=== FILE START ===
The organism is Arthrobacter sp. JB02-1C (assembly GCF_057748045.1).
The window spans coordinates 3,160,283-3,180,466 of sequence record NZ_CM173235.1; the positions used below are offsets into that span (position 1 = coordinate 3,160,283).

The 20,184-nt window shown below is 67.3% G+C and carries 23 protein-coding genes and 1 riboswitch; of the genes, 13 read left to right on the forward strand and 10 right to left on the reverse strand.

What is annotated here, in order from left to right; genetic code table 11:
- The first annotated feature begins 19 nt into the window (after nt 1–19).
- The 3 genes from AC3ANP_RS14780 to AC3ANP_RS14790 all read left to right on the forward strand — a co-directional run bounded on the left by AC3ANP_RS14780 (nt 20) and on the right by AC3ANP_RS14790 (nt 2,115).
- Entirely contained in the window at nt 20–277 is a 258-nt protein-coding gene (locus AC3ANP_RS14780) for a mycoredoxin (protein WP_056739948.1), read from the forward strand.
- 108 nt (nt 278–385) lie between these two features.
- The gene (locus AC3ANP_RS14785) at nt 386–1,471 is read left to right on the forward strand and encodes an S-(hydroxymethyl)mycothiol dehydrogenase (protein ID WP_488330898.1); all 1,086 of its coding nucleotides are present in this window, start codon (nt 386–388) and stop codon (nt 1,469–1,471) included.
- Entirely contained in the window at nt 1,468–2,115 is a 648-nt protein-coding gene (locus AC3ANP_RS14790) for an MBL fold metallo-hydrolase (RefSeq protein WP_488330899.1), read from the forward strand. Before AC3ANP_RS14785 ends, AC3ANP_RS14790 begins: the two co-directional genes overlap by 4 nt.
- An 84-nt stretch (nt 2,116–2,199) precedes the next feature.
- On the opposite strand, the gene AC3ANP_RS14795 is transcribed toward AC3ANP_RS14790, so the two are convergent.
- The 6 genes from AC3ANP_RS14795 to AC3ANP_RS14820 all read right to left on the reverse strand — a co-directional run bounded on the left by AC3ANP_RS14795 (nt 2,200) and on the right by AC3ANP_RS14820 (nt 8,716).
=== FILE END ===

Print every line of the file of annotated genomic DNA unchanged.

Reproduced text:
The organism is Arthrobacter sp. JB02-1C (assembly GCF_057748045.1).
The window spans coordinates 3,160,283-3,180,466 of sequence record NZ_CM173235.1; the positions used below are offsets into that span (position 1 = coordinate 3,160,283).

The 20,184-nt window shown below is 67.3% G+C and carries 23 protein-coding genes and 1 riboswitch; of the genes, 13 read left to right on the forward strand and 10 right to left on the reverse strand.

What is annotated here, in order from left to right; genetic code table 11:
- The first annotated feature begins 19 nt into the window (after nt 1–19).
- The 3 genes from AC3ANP_RS14780 to AC3ANP_RS14790 all read left to right on the forward strand — a co-directional run bounded on the left by AC3ANP_RS14780 (nt 20) and on the right by AC3ANP_RS14790 (nt 2,115).
- Entirely contained in the window at nt 20–277 is a 258-nt protein-coding gene (locus AC3ANP_RS14780) for a mycoredoxin (protein WP_056739948.1), read from the forward strand.
- 108 nt (nt 278–385) lie between these two features.
- The gene (locus AC3ANP_RS14785) at nt 386–1,471 is read left to right on the forward strand and encodes an S-(hydroxymethyl)mycothiol dehydrogenase (protein ID WP_488330898.1); all 1,086 of its coding nucleotides are present in this window, start codon (nt 386–388) and stop codon (nt 1,469–1,471) included.
- Entirely contained in the window at nt 1,468–2,115 is a 648-nt protein-coding gene (locus AC3ANP_RS14790) for an MBL fold metallo-hydrolase (RefSeq protein WP_488330899.1), read from the forward strand. Before AC3ANP_RS14785 ends, AC3ANP_RS14790 begins: the two co-directional genes overlap by 4 nt.
- An 84-nt stretch (nt 2,116–2,199) precedes the next feature.
- On the opposite strand, the gene AC3ANP_RS14795 is transcribed toward AC3ANP_RS14790, so the two are convergent.
- The 6 genes from AC3ANP_RS14795 to AC3ANP_RS14820 all read right to left on the reverse strand — a co-directional run bounded on the left by AC3ANP_RS14795 (nt 2,200) and on the right by AC3ANP_RS14820 (nt 8,716).